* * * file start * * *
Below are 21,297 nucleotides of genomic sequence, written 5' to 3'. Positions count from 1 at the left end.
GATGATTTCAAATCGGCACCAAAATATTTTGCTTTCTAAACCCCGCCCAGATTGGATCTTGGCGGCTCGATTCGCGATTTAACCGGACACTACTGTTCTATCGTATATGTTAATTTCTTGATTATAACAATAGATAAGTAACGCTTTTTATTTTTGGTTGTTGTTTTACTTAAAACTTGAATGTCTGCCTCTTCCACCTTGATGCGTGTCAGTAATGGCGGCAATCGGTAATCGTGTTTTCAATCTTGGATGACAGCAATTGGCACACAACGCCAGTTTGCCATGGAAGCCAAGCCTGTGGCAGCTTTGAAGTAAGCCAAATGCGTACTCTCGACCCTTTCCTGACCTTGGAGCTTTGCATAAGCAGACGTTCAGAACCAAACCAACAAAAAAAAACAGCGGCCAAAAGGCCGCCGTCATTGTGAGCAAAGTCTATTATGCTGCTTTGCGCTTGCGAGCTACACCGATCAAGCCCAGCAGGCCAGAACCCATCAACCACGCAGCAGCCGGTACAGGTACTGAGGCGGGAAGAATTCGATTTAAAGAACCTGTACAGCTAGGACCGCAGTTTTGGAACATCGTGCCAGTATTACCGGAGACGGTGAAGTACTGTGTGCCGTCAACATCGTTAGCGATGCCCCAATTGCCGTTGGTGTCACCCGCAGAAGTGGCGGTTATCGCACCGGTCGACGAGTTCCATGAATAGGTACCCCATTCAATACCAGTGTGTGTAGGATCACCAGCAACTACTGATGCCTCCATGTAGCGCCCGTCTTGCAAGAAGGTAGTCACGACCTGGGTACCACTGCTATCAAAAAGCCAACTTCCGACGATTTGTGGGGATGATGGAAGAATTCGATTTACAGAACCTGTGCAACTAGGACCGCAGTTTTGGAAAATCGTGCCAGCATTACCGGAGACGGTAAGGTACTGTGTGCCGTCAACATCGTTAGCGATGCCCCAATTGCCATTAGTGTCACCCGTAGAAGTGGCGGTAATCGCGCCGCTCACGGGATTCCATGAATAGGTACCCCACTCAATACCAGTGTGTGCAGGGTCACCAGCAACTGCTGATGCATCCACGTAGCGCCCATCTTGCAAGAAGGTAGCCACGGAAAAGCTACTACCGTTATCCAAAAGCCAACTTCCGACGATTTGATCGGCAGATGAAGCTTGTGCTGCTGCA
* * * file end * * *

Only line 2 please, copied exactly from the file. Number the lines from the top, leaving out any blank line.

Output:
GATGATTTCAAATCGGCACCAAAATATTTTGCTTTCTAAACCCCGCCCAGATTGGATCTTGGCGGCTCGATTCGCGATTTAACCGGACACTACTGTTCTATCGTATATGTTAATTTCTTGATTATAACAATAGATAAGTAACGCTTTTTATTTTTGGTTGTTGTTTTACTTAAAACTTGAATGTCTGCCTCTTCCACCTTGATGCGTGTCAGTAATGGCGGCAATCGGTAATCGTGTTTTCAATCTTGGATGACAGCAATTGGCACACAACGCCAGTTTGCCATGGAAGCCAAGCCTGTGGCAGCTTTGAAGTAAGCCAAATGCGTACTCTCGACCCTTTCCTGACCTTGGAGCTTTGCATAAGCAGACGTTCAGAACCAAACCAACAAAAAAAAACAGCGGCCAAAAGGCCGCCGTCATTGTGAGCAAAGTCTATTATGCTGCTTTGCGCTTGCGAGCTACACCGATCAAGCCCAGCAGGCCAGAACCCATCAACCACGCAGCAGCCGGTACAGGTACTGAGGCGGGAAGAATTCGATTTAAAGAACCTGTACAGCTAGGACCGCAGTTTTGGAACATCGTGCCAGTATTACCGGAGACGGTGAAGTACTGTGTGCCGTCAACATCGTTAGCGATGCCCCAATTGCCGTTGGTGTCACCCGCAGAAGTGGCGGTTATCGCACCGGTCGACGAGTTCCATGAATAGGTACCCCATTCAATACCAGTGTGTGTAGGATCACCAGCAACTACTGATGCCTCCATGTAGCGCCCGTCTTGCAAGAAGGTAGTCACGACCTGGGTACCACTGCTATCAAAAAGCCAACTTCCGACGATTTGTGGGGATGATGGAAGAATTCGATTTACAGAACCTGTGCAACTAGGACCGCAGTTTTGGAAAATCGTGCCAGCATTACCGGAGACGGTAAGGTACTGTGTGCCGTCAACATCGTTAGCGATGCCCCAATTGCCATTAGTGTCACCCGTAGAAGTGGCGGTAATCGCGCCGCTCACGGGATTCCATGAATAGGTACCCCACTCAATACCAGTGTGTGCAGGGTCACCAGCAACTGCTGATGCATCCACGTAGCGCCCATCTTGCAAGAAGGTAGCCACGGAAAAGCTACTACCGTTATCCAAAAGCCAACTTCCGACGATTTGATCGGCAGATGAAGCTTGTGCTGCTGCA